I love all the research involved for a new book especially when a new piece of a jigsaw fits into place. I've read Jane Austen's Persuasion many times, but it was only recently that I read this passage and puzzled over it.
Anne...hastened forward to the White Hart, to see again the friends and companions of the last autumn, with an eagerness of goodwill which many associations contributed to form. They found Mrs. Musgrove and her daughter within, and by themselves, and Anne had the kindest welcome from each. Henrietta was exactly in that state of recently improved views, of fresh-formed happiness, which made her full of regard and interest for everybody she had ever liked before at all; and Mrs. Musgrove's real affection had been won by her usefulness when they were in distress. It was a heartiness, and a warmth, and a sincerity which Anne delighted in the more, from the sad want of such blessings at home. She was intreated to give them as much of her time as possible, invited for every day and all day long, or rather claimed as a part of the family; and, in return, she naturally fell into all her wonted ways of attention and assistance, and on Charles's leaving them together, was listening to Mrs. Musgrove's history of Louisa, and to Henrietta's of herself, giving opinions on business, and recommendations to shops; with intervals of every help which Mary required, from altering her ribbon to settling her accounts, from finding her keys, and assorting her trinkets, to trying to convince her that she was not ill-used by anybody; which Mary, well amused as she generally was, in her station at a window overlooking the entrance to the Pump Room, could not but have her moments of imagining.
The part that puzzled me was about the White Hart and the fact that Mary could stand at the window and see the entrance to the Pump Room. The only White Hart I know in Bath is in Widcombe, but nowhere near the Pump Room, certainly not at a distance to be able to see it or the entrance. After a little further investigation I discovered that there had been a White Hart Coaching Inn situated opposite the Pump Room in Stall Street. It was a major coaching inn, a stopping place for new arrivals to the spa town as well as a hotel.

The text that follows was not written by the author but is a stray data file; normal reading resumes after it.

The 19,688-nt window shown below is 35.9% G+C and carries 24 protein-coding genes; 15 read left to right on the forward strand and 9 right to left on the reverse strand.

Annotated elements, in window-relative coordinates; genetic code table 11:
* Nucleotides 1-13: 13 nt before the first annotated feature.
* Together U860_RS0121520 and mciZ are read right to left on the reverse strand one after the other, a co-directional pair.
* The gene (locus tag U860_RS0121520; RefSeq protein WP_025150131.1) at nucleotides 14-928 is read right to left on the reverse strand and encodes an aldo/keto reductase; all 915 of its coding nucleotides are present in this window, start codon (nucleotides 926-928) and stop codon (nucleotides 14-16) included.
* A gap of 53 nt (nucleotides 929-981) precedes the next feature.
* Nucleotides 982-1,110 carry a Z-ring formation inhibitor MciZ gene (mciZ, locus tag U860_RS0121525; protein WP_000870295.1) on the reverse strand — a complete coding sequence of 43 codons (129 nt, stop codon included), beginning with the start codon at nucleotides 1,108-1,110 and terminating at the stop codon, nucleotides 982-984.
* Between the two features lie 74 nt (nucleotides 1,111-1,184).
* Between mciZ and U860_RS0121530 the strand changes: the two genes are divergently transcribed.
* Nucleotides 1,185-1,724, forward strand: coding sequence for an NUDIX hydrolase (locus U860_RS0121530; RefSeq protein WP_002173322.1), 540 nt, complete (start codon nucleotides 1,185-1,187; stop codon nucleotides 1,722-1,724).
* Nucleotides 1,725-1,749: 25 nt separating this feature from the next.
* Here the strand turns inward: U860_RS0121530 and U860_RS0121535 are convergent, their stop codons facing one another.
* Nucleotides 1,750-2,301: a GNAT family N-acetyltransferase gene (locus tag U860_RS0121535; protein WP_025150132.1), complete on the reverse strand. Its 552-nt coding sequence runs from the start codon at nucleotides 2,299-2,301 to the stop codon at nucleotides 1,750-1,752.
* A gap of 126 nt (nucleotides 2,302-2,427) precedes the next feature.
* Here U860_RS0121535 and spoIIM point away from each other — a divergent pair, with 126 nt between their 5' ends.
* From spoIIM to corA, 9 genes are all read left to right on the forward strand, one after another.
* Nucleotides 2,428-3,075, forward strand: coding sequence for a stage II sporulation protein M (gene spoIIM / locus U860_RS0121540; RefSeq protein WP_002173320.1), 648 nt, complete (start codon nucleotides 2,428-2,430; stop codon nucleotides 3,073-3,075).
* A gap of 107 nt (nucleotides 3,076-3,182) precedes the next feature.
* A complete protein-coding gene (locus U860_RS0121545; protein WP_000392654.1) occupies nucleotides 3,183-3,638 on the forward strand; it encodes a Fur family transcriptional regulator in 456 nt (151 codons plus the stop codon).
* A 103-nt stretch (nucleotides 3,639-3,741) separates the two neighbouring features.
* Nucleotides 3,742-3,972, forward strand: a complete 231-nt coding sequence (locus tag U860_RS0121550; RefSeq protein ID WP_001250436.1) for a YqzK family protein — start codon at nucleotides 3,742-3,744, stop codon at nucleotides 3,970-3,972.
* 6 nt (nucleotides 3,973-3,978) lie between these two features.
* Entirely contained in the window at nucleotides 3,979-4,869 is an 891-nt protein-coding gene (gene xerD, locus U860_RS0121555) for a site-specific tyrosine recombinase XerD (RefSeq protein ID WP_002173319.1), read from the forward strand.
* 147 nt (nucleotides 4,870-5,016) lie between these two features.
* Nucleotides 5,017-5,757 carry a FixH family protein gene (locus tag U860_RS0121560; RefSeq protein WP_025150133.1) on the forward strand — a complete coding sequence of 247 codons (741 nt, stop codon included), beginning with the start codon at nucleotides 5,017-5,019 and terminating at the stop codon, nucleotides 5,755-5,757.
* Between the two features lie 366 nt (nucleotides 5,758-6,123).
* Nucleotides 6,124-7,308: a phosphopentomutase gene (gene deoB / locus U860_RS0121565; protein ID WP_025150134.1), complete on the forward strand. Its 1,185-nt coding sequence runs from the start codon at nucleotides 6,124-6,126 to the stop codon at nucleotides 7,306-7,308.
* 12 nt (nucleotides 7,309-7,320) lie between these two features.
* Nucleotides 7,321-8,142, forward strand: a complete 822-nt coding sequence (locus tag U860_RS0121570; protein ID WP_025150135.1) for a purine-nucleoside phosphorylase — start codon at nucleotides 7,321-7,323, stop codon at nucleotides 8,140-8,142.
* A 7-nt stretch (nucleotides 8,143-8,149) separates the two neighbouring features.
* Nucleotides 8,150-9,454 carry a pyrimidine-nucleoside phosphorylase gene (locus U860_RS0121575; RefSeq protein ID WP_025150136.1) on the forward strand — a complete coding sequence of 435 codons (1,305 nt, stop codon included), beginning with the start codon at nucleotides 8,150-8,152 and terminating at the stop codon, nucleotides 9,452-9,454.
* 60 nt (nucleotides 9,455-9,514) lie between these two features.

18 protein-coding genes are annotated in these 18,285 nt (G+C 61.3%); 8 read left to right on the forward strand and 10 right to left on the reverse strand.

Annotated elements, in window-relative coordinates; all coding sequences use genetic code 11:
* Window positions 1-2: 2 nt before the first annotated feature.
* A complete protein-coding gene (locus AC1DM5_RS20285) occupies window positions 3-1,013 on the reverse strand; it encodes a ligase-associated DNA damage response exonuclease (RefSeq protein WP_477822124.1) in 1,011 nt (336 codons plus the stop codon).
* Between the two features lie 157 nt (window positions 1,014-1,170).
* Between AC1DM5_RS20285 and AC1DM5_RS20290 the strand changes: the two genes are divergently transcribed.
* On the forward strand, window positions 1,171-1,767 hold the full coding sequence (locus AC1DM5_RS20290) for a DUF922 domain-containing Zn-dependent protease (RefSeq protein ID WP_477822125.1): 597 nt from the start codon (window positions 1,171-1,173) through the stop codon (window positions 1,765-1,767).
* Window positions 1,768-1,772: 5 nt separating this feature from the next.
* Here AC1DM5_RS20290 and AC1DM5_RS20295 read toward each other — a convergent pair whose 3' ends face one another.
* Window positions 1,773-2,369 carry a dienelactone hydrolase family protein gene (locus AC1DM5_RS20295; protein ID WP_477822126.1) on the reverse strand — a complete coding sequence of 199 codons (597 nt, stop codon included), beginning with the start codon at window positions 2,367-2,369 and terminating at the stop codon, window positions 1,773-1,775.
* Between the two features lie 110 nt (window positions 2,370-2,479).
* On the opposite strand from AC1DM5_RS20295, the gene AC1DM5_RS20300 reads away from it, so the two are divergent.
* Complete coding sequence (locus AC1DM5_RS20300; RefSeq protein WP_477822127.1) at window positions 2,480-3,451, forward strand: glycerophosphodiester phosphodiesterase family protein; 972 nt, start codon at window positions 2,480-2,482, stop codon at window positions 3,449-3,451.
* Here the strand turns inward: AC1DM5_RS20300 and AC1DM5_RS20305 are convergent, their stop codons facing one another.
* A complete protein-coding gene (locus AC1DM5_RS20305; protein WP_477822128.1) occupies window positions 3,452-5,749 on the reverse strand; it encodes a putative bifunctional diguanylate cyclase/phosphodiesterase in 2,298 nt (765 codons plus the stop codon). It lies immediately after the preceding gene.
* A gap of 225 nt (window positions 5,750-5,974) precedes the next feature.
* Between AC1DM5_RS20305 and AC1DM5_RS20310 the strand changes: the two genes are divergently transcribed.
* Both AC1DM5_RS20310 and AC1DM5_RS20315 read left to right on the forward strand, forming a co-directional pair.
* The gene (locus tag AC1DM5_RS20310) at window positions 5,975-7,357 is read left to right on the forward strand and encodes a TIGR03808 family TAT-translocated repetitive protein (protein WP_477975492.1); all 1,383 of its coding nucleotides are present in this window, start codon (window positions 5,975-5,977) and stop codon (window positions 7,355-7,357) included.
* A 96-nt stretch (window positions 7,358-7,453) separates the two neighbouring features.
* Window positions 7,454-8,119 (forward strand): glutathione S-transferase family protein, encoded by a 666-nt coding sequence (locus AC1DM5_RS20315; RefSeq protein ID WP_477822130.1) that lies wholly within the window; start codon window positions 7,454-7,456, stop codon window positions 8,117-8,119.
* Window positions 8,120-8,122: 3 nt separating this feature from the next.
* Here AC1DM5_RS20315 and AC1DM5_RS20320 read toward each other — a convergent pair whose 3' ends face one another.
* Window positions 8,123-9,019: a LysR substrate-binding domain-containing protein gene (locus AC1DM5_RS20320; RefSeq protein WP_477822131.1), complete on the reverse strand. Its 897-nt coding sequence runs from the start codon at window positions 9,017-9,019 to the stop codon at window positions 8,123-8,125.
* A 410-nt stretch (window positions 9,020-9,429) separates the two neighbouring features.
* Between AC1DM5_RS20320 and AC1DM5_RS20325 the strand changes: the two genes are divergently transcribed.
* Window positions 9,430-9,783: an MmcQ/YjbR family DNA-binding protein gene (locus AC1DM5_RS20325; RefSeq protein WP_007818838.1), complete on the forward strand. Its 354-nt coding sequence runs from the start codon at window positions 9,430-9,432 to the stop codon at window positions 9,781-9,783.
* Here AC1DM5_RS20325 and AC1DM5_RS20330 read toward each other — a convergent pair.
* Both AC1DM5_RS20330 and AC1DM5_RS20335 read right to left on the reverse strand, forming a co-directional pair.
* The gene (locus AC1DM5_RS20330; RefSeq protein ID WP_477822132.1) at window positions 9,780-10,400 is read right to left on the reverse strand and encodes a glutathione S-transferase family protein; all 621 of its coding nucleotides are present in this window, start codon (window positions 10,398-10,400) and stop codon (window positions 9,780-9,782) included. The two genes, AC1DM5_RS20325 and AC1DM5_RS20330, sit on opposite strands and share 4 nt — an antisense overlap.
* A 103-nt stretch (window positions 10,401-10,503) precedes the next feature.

Charles Dickens also makes mention of it in Pickwick Papers.
And at seven o'clock p.m. Mr. Pickwick and his friends, and Mr. Dowler and his wife, respectively retired to their private sitting-rooms at the White Hart Hotel, opposite the Great Pump Room, Bath, the waiters, from their costume, might be mistaken for Westminster boys, only they destroy the illusion by behaving themselves much better.
Not only was this building eventually demolished but the Grand Pump Room Hotel which replaced it was also pulled down in1958/9 to be replaced by shops. I found this really interesting site with lots of images of Bath from the past Click here to see Bath in Time.
Another wonderful site is Bath360 If you click the link you can see what the Pump Rooms look like today - the White Hart and Grand Hotel are shops today, which can be glimpsed through the colonnade.
I can just imagine in its heyday how exciting it must have been for new visitors to Bath to arrive outside the imposing inn with views of the Pump Room and Abbey on the opposite side - I would love a trip back through time just to witness it in all its splendour!